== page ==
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HG’s Story: “All the things I would have liked to say”

I was walking from the metro to my apartment today when this gross guy came up behind me. I knew he was saying something to me but I just pretended not to notice him because I was wearing headphones. Then he started speaking really loud so I could hear him over the earphones: “You’re a really beautiful woman.” I’m positive this ugly mofo thought he was doing me a favor but it was just embarrassing. I just pretended not to notice him over my music even though he was in my face. I arrived at the entrance to my apartment and went inside.

This happens to me a lot in the 2 minute walk between the metro and my apartment and it’s infuriating. I pledged to speak up the next time one of these perverts was close enough for me to confront them (they often just things as they drive by). But in that moment, I couldn’t do it. I thought, if I piss this guy off, he’s going to know where I live and it will only make things worse. I was so angry at myself because immediately after I got home I thought of all the things I would have liked to say to him. More than anything, I wanted him to feel mortified like he made me feel in front of my own home, without letting him know he had gotten to me. Here’s what I would have like to have said:
Smiling like I was interested, I’d say “You’re pretty confident, aren’t you?”
And he’d respond with some kind of “Yes.”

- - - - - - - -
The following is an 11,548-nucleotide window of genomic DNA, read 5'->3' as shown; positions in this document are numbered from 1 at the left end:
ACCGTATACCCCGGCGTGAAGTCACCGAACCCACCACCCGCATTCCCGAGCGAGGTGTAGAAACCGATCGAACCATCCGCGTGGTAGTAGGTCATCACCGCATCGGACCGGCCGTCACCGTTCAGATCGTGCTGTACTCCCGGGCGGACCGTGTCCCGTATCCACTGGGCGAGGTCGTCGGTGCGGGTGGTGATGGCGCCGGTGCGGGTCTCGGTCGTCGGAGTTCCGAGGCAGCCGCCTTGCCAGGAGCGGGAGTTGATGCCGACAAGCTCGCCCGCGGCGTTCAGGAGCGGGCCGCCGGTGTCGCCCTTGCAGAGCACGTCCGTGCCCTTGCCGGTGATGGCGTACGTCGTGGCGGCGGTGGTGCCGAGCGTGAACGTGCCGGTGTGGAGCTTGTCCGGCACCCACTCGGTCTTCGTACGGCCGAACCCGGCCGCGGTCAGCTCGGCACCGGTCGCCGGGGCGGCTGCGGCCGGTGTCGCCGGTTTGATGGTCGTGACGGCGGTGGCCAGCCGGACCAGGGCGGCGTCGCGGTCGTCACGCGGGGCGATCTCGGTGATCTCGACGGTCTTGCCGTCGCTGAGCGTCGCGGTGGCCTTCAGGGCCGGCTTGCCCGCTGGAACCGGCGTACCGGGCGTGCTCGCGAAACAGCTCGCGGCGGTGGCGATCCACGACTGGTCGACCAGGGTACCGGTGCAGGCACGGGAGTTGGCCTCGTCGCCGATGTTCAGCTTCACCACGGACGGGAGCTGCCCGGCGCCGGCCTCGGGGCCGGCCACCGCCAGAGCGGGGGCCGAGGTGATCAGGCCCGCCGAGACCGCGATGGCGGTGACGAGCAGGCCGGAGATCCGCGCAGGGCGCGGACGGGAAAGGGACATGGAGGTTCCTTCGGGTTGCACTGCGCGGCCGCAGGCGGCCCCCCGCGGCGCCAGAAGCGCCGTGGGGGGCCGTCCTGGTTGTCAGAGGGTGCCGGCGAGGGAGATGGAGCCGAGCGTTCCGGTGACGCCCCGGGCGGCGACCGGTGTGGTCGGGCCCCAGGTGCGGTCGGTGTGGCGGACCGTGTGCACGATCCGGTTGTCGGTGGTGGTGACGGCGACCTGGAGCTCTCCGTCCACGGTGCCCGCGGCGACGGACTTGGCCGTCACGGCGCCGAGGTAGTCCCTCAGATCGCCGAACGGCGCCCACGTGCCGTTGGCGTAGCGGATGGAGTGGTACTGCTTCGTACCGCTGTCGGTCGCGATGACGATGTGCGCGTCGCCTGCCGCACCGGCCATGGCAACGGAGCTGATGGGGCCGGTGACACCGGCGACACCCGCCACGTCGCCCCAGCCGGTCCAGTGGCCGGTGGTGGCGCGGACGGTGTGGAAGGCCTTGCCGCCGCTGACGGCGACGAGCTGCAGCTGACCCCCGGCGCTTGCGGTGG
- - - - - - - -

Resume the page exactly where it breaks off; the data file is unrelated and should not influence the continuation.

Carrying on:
And then with a straight face, I’d love to have said: “Well you shouldn’t be. You’re shorter than a 4th grader.”

Maybe next time I’ll have the courage?

WE NEED A HOLLABACK LA. This city is filled with creeps.

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Virginia’s story: “Just waiting for the bus, please leave me alone!”

On a daily basis I encounter this. Guys slow down in their cars expecting to pick me up. Or they stare. Are they even watching the road? I know its not groping, or stalking, verbal, or assault(though I definitely felt the threat of that before). But it bothers me to no end… I mean, it really gets me down. On days like this when I get home I cry. Because it happens OFTEN. Every time I wait for the bus now, its like its increasing. On a normal week where I do nothing but school that would be maybe 12 times, often more, in a week that I have to face this. The other day I was only standing at my front door to check the weather and this happened…

One of the things that sickens me the most is that I am 19 years old, but I look young, and I think I am being target for that. I seriously look like a freshmen in high school, in other words, a minor. And they still target me! Sick!

It seriously depresses me that this is the kind of world I have to live in for the rest of my life. I feel more afraid of threats then I ever have in my life… or I mean, aware.

I sometimes wish I could pull out a sign that says “Just waiting for the bus, please leave me alone!”